People who are hesitant to get themselves or children vaccinated may have trust issues, especially with vaccine makers. This uncertainty may put vulnerable groups in danger of contracting diseases like measles and polio. Education and information programs may ease doubts over vaccines, so experts call for urgent action to improve public trust in vaccination programs.

"If we do not start building vaccine literacy and restoring public trust in science today, we cannot hope to contain this pandemic," the study co-author Heidi Larson, PhD, said in a press release.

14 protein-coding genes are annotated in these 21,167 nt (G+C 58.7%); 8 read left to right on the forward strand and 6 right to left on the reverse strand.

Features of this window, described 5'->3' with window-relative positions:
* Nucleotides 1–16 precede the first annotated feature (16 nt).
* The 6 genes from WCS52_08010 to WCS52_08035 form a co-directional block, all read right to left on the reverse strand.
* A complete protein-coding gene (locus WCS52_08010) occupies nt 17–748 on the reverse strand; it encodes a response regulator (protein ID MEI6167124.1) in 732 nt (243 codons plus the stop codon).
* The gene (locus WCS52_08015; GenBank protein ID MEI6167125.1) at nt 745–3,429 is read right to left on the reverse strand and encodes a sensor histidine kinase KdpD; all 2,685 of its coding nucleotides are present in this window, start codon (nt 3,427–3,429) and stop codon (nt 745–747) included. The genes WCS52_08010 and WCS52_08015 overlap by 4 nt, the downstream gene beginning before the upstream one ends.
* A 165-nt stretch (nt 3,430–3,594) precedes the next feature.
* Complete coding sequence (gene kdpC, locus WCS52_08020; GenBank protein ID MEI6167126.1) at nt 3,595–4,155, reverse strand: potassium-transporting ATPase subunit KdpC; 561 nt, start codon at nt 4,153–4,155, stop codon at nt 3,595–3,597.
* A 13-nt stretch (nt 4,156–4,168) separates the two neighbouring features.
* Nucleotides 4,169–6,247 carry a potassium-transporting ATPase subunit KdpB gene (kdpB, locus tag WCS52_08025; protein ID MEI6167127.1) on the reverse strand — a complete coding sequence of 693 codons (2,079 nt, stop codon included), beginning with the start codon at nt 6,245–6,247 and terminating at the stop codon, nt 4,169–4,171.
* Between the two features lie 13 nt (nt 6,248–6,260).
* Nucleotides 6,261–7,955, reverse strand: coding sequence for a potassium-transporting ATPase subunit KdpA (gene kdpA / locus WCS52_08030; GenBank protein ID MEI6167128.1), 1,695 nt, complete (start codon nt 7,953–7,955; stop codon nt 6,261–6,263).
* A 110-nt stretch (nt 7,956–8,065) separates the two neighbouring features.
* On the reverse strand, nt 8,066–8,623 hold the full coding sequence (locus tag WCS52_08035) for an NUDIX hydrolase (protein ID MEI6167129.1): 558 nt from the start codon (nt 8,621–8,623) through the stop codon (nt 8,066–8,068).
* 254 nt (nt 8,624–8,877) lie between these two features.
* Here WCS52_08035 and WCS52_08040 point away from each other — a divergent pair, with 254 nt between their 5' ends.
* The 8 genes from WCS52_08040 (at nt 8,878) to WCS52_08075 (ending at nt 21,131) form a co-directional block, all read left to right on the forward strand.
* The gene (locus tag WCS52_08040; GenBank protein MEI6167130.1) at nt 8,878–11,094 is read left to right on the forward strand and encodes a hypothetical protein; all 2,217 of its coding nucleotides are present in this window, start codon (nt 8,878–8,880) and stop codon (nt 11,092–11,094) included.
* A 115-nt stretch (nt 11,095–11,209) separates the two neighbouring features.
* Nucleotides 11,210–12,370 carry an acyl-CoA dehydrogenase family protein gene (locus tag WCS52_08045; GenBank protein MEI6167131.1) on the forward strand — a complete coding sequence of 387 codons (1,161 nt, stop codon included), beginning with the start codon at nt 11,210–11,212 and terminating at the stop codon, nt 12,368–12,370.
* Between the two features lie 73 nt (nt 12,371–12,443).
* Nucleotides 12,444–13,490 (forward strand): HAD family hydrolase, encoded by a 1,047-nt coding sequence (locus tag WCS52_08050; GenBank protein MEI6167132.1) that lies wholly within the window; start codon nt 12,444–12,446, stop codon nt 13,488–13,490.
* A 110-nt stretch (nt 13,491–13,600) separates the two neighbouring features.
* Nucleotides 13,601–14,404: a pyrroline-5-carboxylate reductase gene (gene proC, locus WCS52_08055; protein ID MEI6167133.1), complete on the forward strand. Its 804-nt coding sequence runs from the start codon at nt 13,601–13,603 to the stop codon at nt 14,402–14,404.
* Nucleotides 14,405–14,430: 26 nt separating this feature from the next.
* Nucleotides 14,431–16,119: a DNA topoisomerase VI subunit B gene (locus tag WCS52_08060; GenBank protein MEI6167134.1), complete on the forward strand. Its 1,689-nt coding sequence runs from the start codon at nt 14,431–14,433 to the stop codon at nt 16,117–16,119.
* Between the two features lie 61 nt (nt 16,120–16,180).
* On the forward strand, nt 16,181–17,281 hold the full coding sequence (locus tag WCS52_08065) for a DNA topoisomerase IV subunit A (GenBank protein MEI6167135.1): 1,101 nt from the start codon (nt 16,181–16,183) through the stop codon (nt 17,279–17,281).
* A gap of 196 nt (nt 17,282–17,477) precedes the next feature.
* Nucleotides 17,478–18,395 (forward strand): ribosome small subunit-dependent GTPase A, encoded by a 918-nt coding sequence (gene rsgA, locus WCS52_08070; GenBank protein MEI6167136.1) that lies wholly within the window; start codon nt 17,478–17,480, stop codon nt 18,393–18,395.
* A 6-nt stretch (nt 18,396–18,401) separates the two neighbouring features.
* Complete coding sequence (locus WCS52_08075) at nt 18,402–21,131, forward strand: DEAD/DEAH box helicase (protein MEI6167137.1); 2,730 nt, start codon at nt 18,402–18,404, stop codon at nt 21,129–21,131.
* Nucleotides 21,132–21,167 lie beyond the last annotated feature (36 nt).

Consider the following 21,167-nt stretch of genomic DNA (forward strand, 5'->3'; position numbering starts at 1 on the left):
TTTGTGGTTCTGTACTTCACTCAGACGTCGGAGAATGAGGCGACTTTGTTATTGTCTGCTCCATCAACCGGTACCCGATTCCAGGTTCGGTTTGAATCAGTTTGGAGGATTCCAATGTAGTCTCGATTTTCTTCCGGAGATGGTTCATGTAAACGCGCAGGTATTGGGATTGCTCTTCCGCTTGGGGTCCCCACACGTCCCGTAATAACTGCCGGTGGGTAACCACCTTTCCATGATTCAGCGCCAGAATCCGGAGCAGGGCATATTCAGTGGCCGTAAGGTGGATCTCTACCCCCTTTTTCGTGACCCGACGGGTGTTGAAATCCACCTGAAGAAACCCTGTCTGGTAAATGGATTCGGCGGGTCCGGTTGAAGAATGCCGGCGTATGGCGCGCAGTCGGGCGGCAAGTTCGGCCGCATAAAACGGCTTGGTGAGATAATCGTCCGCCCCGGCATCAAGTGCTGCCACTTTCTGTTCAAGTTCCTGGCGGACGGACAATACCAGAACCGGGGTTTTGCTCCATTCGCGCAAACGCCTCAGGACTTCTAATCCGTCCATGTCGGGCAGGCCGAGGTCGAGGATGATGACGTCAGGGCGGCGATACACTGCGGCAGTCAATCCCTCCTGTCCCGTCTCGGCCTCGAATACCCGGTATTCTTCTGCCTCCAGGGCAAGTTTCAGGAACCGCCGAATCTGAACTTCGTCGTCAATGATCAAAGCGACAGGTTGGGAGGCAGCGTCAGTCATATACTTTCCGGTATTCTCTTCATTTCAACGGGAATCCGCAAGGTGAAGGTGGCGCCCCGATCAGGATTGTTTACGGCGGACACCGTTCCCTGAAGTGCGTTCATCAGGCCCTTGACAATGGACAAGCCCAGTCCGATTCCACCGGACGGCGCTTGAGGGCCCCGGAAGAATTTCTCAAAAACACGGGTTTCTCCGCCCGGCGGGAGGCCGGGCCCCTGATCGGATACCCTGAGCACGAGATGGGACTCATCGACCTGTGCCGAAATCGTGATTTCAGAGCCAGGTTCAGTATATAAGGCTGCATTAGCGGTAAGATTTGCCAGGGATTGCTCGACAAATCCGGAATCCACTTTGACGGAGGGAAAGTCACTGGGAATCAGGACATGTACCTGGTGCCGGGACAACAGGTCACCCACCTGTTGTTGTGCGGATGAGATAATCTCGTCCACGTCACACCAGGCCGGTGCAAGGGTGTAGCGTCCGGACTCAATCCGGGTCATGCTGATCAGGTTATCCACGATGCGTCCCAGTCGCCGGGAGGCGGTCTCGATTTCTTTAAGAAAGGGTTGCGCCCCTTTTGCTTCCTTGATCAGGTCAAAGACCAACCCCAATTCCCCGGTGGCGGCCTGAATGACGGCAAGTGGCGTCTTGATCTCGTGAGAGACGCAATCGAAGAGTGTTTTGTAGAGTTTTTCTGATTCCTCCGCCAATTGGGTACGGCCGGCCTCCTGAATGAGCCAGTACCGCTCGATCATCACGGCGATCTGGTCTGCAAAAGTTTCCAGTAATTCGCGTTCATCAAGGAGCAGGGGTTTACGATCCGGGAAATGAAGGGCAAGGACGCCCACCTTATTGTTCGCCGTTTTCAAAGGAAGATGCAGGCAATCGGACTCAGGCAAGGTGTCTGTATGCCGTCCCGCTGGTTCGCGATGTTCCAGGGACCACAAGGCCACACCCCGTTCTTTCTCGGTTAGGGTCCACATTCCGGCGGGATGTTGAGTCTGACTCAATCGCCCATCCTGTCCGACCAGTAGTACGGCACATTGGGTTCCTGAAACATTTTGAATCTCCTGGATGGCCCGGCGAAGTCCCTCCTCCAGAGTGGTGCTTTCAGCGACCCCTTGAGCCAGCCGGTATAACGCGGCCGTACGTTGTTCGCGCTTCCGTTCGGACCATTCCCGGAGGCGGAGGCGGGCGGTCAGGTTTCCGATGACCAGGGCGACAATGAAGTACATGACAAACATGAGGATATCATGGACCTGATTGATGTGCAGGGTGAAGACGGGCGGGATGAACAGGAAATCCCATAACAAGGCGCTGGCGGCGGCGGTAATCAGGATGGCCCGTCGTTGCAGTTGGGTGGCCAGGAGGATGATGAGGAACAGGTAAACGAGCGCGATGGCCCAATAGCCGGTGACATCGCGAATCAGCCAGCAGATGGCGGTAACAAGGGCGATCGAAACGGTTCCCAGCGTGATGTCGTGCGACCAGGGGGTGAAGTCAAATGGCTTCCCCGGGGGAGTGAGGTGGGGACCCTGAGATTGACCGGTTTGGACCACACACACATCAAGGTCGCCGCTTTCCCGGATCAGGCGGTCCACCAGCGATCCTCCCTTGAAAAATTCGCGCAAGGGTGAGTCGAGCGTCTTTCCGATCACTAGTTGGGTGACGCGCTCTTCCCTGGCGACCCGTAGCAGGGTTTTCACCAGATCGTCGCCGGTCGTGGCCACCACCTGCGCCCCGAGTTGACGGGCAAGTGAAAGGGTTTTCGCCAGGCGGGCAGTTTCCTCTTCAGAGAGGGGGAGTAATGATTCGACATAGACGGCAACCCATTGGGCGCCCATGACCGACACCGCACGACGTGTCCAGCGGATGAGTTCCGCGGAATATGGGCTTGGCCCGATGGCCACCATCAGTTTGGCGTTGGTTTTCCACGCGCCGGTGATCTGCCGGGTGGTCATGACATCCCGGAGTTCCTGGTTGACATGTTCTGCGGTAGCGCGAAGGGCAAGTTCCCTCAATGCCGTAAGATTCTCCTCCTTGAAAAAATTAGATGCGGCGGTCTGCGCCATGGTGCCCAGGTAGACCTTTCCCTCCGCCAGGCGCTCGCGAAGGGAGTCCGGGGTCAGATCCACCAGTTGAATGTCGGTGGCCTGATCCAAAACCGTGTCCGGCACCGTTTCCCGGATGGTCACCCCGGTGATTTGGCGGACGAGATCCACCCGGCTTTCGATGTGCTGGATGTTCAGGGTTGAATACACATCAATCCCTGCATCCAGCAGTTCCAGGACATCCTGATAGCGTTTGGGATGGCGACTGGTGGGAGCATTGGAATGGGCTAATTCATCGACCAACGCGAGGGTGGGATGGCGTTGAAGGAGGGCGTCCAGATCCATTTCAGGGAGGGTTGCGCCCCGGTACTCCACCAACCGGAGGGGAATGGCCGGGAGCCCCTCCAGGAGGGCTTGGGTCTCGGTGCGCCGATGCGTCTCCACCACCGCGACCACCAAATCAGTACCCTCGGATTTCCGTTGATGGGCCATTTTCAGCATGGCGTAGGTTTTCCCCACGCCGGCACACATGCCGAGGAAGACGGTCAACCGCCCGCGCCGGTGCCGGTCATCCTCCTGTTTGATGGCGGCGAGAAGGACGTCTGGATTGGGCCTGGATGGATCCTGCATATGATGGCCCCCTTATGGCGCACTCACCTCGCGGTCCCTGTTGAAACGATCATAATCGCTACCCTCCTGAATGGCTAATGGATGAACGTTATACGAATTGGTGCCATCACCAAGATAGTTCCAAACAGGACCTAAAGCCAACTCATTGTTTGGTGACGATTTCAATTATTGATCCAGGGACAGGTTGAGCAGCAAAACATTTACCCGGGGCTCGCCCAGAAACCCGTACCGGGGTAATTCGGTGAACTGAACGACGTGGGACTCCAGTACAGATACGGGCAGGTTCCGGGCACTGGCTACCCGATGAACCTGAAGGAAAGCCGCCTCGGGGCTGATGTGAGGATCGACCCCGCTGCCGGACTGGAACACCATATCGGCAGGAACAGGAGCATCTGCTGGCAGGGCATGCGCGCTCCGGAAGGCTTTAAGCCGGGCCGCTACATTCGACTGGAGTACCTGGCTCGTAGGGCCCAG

Raise public trust

Researchers in the United Kingdom, Spain and the United States have found obvious signs of “vaccine hesitancy” in 19 countries that could impede a potential COVID-19 vaccine. Some countries have a higher acceptance rate than others, and survey respondents said that trust in the government would affect their acceptance of a vaccine.

Global acceptance of COVID-19 vaccines

Hundreds of experimental COVID-19 vaccines are in various testing stages across the world. But only a handful have successfully reached phase 3 clinical trials. If they pass this last phase of studies, the vaccines will need authorization from the Food and Drug Administration (FDA) before they can be used in the U.S.

However, even if the FDA approves a vaccine, there may be a problem getting it out into the community because of growing vaccine hesitancy.